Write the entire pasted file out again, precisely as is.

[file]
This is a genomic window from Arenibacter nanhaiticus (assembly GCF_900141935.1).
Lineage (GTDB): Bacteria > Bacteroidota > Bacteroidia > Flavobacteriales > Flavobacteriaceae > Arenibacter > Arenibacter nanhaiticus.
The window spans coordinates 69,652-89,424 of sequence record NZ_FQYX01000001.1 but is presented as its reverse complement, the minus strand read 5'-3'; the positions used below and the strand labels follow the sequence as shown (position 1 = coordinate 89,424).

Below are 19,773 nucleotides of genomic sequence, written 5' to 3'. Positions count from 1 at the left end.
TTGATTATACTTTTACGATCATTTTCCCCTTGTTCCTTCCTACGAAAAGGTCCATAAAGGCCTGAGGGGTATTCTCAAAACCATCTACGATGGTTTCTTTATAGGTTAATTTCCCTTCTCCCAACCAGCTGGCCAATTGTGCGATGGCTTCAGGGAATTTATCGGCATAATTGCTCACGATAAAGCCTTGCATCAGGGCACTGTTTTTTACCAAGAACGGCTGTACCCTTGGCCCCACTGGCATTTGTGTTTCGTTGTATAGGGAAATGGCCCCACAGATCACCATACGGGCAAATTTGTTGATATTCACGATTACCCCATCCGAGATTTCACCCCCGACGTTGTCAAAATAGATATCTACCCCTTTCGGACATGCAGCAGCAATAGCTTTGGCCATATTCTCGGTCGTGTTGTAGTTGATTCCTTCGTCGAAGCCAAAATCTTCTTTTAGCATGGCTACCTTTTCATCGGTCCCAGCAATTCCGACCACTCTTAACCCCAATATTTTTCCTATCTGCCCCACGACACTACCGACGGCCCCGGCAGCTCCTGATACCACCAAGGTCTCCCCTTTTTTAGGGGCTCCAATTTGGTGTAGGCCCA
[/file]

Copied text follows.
This is a genomic window from Arenibacter nanhaiticus (assembly GCF_900141935.1).
Lineage (GTDB): Bacteria > Bacteroidota > Bacteroidia > Flavobacteriales > Flavobacteriaceae > Arenibacter > Arenibacter nanhaiticus.
The window spans coordinates 69,652-89,424 of sequence record NZ_FQYX01000001.1 but is presented as its reverse complement, the minus strand read 5'-3'; the positions used below and the strand labels follow the sequence as shown (position 1 = coordinate 89,424).

Below are 19,773 nucleotides of genomic sequence, written 5' to 3'. Positions count from 1 at the left end.
TTGATTATACTTTTACGATCATTTTCCCCTTGTTCCTTCCTACGAAAAGGTCCATAAAGGCCTGAGGGGTATTCTCAAAACCATCTACGATGGTTTCTTTATAGGTTAATTTCCCTTCTCCCAACCAGCTGGCCAATTGTGCGATGGCTTCAGGGAATTTATCGGCATAATTGCTCACGATAAAGCCTTGCATCAGGGCACTGTTTTTTACCAAGAACGGCTGTACCCTTGGCCCCACTGGCATTTGTGTTTCGTTGTATAGGGAAATGGCCCCACAGATCACCATACGGGCAAATTTGTTGATATTCACGATTACCCCATCCGAGATTTCACCCCCGACGTTGTCAAAATAGATATCTACCCCTTTCGGACATGCAGCAGCAATAGCTTTGGCCATATTCTCGGTCGTGTTGTAGTTGATTCCTTCGTCGAAGCCAAAATCTTCTTTTAGCATGGCTACCTTTTCATCGGTCCCAGCAATTCCGACCACTCTTAACCCCAATATTTTTCCTATCTGCCCCACGACACTACCGACGGCCCCGGCAGCTCCTGATACCACCAAGGTCTCCCCTTTTTTAGGGGCTCCAATTTGGTGTAGGCCCA